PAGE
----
This book examines the fundamentals of Jewish demography and sociology around the world. It is not only concerned with documenting patterns of population change but also with an intriguing and ever-present issue like "Who is a Jew?" The latter transcends the limits of quantitative assessment and deeply delves into the nature, boundaries, and quality of group identification. A growing challenge is how to bridge between concept – related to ideals and theory – and reality – reflecting field research. Divided into six sections, the book discusses historical demography, immigration and settlement, population dynamics, social stratification and economy, family and Jewish identity in the U.S., and Jewish identity in Israel. The volume represents the dynamic and diverse nature of the study of world and local Jewish populations. It shows how that field of study provides an important contribution to the broader and now rapidly expanding study of religious and ethnic groups.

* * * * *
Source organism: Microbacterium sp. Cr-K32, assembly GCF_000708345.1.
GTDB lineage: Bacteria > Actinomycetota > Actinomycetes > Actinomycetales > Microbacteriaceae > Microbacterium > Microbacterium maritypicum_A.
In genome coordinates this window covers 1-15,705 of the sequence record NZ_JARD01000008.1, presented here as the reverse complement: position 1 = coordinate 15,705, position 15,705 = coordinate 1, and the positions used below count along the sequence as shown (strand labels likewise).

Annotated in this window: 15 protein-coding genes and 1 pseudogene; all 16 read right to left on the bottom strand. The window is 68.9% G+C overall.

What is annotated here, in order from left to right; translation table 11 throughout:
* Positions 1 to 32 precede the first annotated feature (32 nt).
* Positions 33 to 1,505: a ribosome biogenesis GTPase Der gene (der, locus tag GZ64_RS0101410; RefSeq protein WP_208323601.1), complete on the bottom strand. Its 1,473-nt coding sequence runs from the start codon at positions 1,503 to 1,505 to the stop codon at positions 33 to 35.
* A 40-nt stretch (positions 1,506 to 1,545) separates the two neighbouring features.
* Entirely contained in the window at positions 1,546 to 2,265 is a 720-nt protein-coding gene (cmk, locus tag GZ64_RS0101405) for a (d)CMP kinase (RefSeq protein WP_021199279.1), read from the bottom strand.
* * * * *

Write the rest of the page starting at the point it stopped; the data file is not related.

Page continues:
Scholars in disciplines such as history, geography, sociology, economics, political science, and especially demography follow and analyze the social and cultural patterns of Jews in different places around the globe, at various times, and from complementary perspectives. They make use of historical sources that have recently become accessible, utilize new censuses and surveys, and adopt advanced analytical methods. While some of their observations attest to consistency in the Jews’ demographic and identificational patterns, others evolve and ramify in new directions that reflect general processes in the areas and societies that Jews inhabit, internal changes within Jewish communities, and intergenerational trends in personal preferences of religious and ethnic orientations. This volume brings together contributions from scholars around the world and presents new and updated research and insights.